Just because your debt is sold to a third-party, it doesn’t necessarily mean that it went to a debt collector.
It can be tricky figuring out who you owe money to when banks have the habit of selling and reselling debts to other creditors. But there is a difference between creditors and third-party debt collectors.
What is a Third-Party Debt Collector?
Third-party collectors are defined by the Federal Trade Commission, or FTC, as someone who collects debts owed to others. The original company you owe the debt to is called a creditor. It’s important to understand this difference as there are specific laws offering consumer protections when it comes to collecting debts.
Because of unfair practices by debt collectors in the past, Congress passed the Fair Debt Collection Practices Act, or FDCPA, in 1978, that places restrictions on what a third-party collector can do in order to get a debt paid.
Can Third-Party Debt Collectors Be Classified as Creditors?
Creditors are individuals or companies with whom you originally have the debt. However, if you are making payments on the debt and are not in collections, that debt can be sold to another company, and that new company would still be considered a creditor.
Only when you fall behind on payments owed and your debt goes into collections does it then get sold to debt collectors. At no time is a third-party debt collector classified as a creditor.
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Third-Party Debt Collection Rules
Debt collection agencies must follow many rules before contacting a debtor thanks to the FDCPA. Many of the laws apply to phone calls that debtors can receive.
Phone call rules for debt collectors
A collector can’t:
- Call before 8 a.m. or after 9 p.m.
- Call your employer, other than to verify your identity
- Contact you at work if you told them not to contact you there.
- Call repeatedly or continuously.
- Use profane, threatening or abusive language.
- Threaten violence.
- Call at other times that are inconvenient to you.
- Lie or deceive you about who they are, what the debt is for or how much it is.
The agency has five days after contacting you to send out a written notice confirming the debt. The notice must include these five things according to the FDCPA:
- The amount of the debt;
- The name of the creditor to whom the debt is owed;
- A statement affirming the validity of the debt unless the consumer disputes the debt within 30 days after the notice was received.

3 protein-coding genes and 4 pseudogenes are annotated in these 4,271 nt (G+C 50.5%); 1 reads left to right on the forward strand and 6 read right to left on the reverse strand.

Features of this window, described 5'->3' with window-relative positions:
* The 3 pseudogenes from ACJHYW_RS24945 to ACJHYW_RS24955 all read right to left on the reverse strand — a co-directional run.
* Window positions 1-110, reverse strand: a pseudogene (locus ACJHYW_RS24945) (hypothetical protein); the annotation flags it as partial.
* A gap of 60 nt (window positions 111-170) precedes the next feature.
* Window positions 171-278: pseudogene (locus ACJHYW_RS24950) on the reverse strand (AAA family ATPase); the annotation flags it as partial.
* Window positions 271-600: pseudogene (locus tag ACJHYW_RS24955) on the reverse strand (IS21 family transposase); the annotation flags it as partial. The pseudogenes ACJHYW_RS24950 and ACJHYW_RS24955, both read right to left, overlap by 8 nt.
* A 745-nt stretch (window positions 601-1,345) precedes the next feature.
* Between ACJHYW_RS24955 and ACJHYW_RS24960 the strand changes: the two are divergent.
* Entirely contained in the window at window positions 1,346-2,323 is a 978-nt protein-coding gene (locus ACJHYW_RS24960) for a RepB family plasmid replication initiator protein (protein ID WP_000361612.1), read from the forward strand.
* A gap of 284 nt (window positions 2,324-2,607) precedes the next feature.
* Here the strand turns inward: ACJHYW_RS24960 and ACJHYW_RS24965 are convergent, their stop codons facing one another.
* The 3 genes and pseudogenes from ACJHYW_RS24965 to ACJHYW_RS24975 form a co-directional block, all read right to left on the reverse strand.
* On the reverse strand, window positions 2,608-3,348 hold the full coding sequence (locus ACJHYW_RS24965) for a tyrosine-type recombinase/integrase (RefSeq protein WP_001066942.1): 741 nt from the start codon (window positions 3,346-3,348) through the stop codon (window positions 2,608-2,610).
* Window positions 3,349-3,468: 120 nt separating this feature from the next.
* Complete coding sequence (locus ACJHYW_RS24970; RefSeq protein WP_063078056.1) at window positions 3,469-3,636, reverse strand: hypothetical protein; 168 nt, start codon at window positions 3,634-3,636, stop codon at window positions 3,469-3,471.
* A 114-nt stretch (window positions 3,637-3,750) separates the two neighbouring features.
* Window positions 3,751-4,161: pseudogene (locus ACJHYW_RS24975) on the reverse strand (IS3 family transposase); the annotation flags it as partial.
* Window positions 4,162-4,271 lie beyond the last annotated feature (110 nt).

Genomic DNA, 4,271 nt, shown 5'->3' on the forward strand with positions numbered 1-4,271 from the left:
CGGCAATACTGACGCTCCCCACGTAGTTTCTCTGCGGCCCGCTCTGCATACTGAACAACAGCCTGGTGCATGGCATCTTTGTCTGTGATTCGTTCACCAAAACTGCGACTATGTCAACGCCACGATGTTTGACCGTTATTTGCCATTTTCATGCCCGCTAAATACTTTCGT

- Verification of the debt if requested by the consumer within the 30 days.
- The name and address of the original creditor if the consumer sent a written request within the 30-day period.
A third-party debt collector must follow these rules or face heavy fines.
When in contact with a debt collector, there are certain things third-party agencies can’t ask you to do, specifically regarding money.
A Debt collector can’t ask you to:
- Pay more than you owe.
- Pay interest or fees that weren’t in the original agreement.
There are also third-party rules for debt collectors, including: not being able to tell a third party about your debt (not including your parents if you are a minor, your spouse, your attorney, a credit reporting agency, the creditor or the creditor’s attorney) and calling a third party to get your whereabouts.
Know Your Rights
It is important to understand your rights when it comes to debt collection practices. One thing to keep in mind is the statute of limitations on your debts. Depending on which state you live in, you should verify the “life” of your debt, or how long a company can collect on it.
For most states, the average is around six years, but the statute of limitations can be as long as 15 years in Kentucky, Ohio and Rhode Island. Using this information can help you figure out if you should repay the debt or if you should contact the Consumer Financial Protection Bureau, or the CFPB. If you got a call from someone regarding an expired debt, they can be fined.
Whenever you are in debt, make sure to keep all correspondence from debt collectors and take notes of who and when you speak with someone regarding your debt.
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Article last modified on June 4, 2020. Published by Debt.com, LLC